Tuesday, April 24th, 2018

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Couple creates intimate wedding experience in the Napa Valley

Ian Bailey and Ashley Coleman’s Sept. 30 wedding at Auberge du Soleil in the Napa Valley was an intimate affair that focused as much on the couple as it did on their 24 guests.

By KRISTA S. KANO

From the beginning of their courtship, Ashley Coleman and Ian Bailey’s relationship was not just about them. It was about incorporating the other into their individual lives, their families and their friends. So, for those who know them best, it was no surprise that their October 2017 wedding was as much about their guests as it was about them.

Prior to their Dec. 30, 2016 engagement, Ashley and Ian had been to many weddings of all sizes. They had seen exhausted couples travel from table to table to greet 200 individual guests, thank them for being there and take a quick photo.

“It felt impersonal, and we wanted to create more valuable time” Ian said. Luckily for them, their parents were on board for a small wedding, as Ashley’s parents had eloped and Ian’s were married at Pier W in front of 50 guests. They decided to invite four friends each and only immediate families, and allowed each guest a plus-one for a significant other.

They also knew that they wanted a destination wedding in Napa Valley, and that they did not want to be planning a wedding for two years. Ashley, who is relentless when she sets a goal, believed a wedding could be planned within a year, and true to form, she did it, nearly single-handedly. Because they were flexible about their location and wedding date but firm on their budget, they were able to quickly find a venue at Auberge du Soleil in Rutherford, California.

Auberge’s Wedding and Event Coordinator Sara Lindenbaum walked Ashley through options of preset vendors over the phone and through FaceTime, and throughout the planning, Ashley kept in close contact with her mother, who at the time was battling breast cancer. (At the reception, Ashley’s father talked about how this wedding was the light at the end of the tunnel that guided Mrs. Coleman through surgeries and chemotherapy). Ashley called her mother, who lives outside of Philadelphia, every day, to check in on her and give her wedding updates.

The wedding was planned within a few months, and every invited guest, myself included, marked yes on the invitations that featured a caricature of the couple, drawn by Ian’s mother, an art teacher in Rocky River.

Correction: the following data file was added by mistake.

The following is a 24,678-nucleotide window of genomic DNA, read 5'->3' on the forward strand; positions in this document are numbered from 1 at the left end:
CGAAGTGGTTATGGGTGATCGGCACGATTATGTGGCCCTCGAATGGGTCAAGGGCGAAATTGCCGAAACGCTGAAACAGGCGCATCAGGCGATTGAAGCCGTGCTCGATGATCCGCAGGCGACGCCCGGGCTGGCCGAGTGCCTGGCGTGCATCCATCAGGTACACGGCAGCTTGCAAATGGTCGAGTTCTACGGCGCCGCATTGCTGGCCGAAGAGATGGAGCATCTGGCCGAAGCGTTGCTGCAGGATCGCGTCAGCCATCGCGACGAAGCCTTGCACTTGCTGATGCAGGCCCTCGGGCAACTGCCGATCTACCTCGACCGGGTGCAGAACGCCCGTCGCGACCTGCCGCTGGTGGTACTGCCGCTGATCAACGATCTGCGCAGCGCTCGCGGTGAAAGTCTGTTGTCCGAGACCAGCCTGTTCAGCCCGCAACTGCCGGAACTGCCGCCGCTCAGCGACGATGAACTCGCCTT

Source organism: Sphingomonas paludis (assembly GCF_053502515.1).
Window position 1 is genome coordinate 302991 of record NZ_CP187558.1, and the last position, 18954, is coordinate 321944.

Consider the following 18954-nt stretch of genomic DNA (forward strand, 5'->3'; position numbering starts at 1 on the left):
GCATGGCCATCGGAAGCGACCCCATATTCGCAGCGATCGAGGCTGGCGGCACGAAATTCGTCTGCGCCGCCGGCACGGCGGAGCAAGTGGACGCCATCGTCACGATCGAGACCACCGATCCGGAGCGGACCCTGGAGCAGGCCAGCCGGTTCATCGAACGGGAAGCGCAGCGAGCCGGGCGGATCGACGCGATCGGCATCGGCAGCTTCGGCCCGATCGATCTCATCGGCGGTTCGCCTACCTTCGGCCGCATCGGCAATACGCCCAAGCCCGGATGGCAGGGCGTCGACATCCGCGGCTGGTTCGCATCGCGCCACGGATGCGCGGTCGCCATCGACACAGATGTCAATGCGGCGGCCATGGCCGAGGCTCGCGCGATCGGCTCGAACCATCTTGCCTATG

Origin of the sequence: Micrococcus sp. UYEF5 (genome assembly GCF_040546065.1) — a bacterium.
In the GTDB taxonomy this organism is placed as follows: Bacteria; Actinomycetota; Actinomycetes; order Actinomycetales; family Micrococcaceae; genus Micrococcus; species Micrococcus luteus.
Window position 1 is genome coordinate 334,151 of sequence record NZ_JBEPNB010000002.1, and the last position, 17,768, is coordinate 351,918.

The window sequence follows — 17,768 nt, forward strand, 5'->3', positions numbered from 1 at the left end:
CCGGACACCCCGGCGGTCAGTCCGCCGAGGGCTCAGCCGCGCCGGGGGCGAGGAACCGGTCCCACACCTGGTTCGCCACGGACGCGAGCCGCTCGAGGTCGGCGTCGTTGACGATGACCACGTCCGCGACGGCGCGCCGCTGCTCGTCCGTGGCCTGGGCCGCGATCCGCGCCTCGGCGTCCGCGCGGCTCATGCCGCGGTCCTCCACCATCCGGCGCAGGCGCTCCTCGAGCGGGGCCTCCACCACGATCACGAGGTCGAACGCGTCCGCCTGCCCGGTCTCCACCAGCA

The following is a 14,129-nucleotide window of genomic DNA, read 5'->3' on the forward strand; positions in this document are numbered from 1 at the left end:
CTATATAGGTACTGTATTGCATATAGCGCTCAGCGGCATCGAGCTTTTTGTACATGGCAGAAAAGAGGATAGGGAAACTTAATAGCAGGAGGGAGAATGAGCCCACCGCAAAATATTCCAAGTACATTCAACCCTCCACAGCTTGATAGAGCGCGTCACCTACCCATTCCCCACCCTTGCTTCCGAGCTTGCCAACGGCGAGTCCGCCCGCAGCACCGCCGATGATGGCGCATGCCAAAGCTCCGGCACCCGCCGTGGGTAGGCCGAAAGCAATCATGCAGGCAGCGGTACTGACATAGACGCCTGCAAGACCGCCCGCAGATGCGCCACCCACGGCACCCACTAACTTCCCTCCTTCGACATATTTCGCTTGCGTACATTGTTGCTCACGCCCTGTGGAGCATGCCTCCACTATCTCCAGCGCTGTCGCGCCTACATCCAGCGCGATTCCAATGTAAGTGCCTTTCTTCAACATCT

Once everyone was in California, Ashley and Ian made it clear that they wanted everyone to feel like they were a part of the wedding, while still enjoying their own vacation. On Thursday, the women –including Ashley’s friends, the mothers and significant others, many of whom had never met before – took a hike together and had dinner, while the men played golf and visited wineries.

On Friday, Ian and Ashley purposefully left free time for their guests to explore the area. Many went to wineries, but my friend and I took a spa day and enjoyed mud baths and a hike through a petrified forest. That evening, Ashley and Ian had their rehearsal dinner at the house Ashley’s parents had rented, and invited everyone. Ashley wore her mother’s wedding dress that she had shortened and tailored, and everyone feasted on barbecue, a Bailey family tradition. With good food, tons of wine and a Jacuzzi, everyone got to know each other at the rehearsal. As Ian later pointed out, “Relationships were starting to build, and it made a more intimate atmosphere at the wedding, and that was noticeable.”

On Saturday, the day of the wedding, guests had the morning to continue exploring the area before the late afternoon ceremony. At the ceremony that was in a small space overlooking an olive grove, it was again clear how much the wedding was about friends and family. Ashley’s brother, a member of the Air Force, officiated the wedding. Her best friend and Maid of Honor sang Sara Bareilles’ “I Choose You.” And as a surprise, Ashley and her brothers donned pink ribbons in honor of their mother’s successful battle with breast cancer.

“Everyone who was there knew about my mom,” Ashley said. “Not one person who was there hadn’t talked to me or Ian about her treatment. I feel like the wedding was about our love, but the center of it was that we were celebrating my mom and that we were all able to be there together. We were able to celebrate her and my dad and what they did that year.”

“We built-in time for group stuff to allow people from Ashley’s life to get to know the people in my life, and allowed everyone enough time to make the trip their own,” Ian said, but most importantly, “Everyone was there for a reason. They all helped us get to where we were in that moment in one aspect of our lives or another.”

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